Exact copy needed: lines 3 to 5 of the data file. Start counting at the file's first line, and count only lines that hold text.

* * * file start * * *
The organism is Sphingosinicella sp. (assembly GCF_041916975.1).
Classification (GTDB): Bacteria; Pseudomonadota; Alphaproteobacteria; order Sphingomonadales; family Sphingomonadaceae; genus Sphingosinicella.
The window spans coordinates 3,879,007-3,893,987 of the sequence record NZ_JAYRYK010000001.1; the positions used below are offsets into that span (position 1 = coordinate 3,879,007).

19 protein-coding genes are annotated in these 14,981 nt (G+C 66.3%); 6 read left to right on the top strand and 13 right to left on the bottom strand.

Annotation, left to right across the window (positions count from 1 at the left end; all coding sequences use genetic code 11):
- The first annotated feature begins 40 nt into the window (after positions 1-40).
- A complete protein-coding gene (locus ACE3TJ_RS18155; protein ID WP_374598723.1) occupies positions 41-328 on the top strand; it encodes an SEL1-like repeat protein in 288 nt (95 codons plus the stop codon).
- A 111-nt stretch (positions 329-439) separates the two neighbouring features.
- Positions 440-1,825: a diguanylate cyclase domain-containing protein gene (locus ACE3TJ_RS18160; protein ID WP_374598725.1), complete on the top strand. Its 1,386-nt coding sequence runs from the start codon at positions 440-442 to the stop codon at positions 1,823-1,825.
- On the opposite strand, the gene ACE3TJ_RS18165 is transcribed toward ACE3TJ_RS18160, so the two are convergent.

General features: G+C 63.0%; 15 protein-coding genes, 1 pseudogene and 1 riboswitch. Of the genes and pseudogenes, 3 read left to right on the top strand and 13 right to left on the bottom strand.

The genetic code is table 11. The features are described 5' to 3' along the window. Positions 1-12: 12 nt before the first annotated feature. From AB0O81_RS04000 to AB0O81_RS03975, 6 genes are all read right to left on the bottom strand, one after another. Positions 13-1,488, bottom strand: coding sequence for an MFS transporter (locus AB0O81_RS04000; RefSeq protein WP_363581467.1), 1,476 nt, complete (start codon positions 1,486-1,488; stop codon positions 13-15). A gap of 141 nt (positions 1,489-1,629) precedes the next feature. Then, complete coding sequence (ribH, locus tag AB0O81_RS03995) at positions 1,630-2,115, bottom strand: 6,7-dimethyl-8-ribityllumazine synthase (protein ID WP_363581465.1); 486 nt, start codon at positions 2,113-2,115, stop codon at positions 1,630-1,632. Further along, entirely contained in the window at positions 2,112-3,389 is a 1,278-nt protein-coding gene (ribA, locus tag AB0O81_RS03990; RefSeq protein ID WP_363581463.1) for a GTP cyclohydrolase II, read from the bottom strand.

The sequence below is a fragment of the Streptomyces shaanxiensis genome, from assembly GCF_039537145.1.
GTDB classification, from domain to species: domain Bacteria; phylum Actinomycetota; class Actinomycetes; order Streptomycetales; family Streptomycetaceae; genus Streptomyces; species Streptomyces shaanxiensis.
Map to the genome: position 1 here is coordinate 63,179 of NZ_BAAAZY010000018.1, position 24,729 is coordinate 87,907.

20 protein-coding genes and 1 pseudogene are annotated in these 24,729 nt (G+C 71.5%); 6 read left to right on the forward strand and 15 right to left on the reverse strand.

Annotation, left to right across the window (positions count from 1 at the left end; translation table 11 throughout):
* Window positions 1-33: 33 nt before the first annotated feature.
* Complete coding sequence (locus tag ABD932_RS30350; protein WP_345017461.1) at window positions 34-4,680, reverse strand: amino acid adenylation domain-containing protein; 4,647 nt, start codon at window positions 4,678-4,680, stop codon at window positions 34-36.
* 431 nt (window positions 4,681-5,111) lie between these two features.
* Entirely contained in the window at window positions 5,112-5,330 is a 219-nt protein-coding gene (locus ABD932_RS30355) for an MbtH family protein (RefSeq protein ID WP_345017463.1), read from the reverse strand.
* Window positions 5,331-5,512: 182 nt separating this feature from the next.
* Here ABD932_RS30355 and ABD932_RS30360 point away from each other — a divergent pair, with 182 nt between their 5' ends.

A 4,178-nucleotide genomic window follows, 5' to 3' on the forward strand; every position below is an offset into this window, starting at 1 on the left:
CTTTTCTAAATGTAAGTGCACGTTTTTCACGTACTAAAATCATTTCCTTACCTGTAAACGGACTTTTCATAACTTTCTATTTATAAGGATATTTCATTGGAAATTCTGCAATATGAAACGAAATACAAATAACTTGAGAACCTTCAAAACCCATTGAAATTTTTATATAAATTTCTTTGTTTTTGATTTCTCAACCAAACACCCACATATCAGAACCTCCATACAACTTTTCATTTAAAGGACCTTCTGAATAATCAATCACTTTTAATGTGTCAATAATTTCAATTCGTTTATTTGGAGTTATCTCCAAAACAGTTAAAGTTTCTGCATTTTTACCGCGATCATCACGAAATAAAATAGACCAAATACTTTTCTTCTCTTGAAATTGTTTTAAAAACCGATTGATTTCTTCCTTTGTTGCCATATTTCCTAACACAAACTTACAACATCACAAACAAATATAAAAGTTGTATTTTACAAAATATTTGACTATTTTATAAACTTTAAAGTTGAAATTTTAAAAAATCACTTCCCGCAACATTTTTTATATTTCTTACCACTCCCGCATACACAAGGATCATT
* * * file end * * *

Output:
The window spans coordinates 3,879,007-3,893,987 of the sequence record NZ_JAYRYK010000001.1; the positions used below are offsets into that span (position 1 = coordinate 3,879,007).

19 protein-coding genes are annotated in these 14,981 nt (G+C 66.3%); 6 read left to right on the top strand and 13 right to left on the bottom strand.

Annotation, left to right across the window (positions count from 1 at the left end; all coding sequences use genetic code 11):